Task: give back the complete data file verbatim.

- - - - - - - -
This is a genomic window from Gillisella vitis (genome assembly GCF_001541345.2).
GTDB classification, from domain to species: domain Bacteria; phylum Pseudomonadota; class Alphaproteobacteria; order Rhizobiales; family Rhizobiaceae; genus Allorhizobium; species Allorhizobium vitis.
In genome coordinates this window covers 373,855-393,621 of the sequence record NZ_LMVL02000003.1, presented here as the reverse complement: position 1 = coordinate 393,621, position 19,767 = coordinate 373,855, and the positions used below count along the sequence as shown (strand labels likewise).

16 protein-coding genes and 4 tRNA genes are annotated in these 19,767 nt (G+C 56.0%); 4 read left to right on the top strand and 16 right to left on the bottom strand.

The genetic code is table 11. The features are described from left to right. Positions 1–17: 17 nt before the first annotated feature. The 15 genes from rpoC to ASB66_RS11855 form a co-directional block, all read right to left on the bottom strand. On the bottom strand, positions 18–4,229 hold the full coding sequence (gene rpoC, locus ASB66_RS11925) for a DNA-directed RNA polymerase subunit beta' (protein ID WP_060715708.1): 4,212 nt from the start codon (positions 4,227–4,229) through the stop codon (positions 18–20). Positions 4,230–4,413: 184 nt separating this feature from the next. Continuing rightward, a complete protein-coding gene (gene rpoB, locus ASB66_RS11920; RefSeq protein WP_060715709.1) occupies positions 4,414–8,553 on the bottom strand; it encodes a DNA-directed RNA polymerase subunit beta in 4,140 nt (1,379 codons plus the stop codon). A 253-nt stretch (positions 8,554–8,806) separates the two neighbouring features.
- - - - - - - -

This is a genomic window from Gillisella vitis (genome assembly GCF_001541345.2).
GTDB classification, from domain to species: domain Bacteria; phylum Pseudomonadota; class Alphaproteobacteria; order Rhizobiales; family Rhizobiaceae; genus Allorhizobium; species Allorhizobium vitis.
In genome coordinates this window covers 373,855-393,621 of the sequence record NZ_LMVL02000003.1, presented here as the reverse complement: position 1 = coordinate 393,621, position 19,767 = coordinate 373,855, and the positions used below count along the sequence as shown (strand labels likewise).

16 protein-coding genes and 4 tRNA genes are annotated in these 19,767 nt (G+C 56.0%); 4 read left to right on the top strand and 16 right to left on the bottom strand.

The genetic code is table 11. The features are described from left to right. Positions 1–17: 17 nt before the first annotated feature. The 15 genes from rpoC to ASB66_RS11855 form a co-directional block, all read right to left on the bottom strand. On the bottom strand, positions 18–4,229 hold the full coding sequence (gene rpoC, locus ASB66_RS11925) for a DNA-directed RNA polymerase subunit beta' (protein ID WP_060715708.1): 4,212 nt from the start codon (positions 4,227–4,229) through the stop codon (positions 18–20). Positions 4,230–4,413: 184 nt separating this feature from the next. Continuing rightward, a complete protein-coding gene (gene rpoB, locus ASB66_RS11920; RefSeq protein WP_060715709.1) occupies positions 4,414–8,553 on the bottom strand; it encodes a DNA-directed RNA polymerase subunit beta in 4,140 nt (1,379 codons plus the stop codon). A 253-nt stretch (positions 8,554–8,806) separates the two neighbouring features.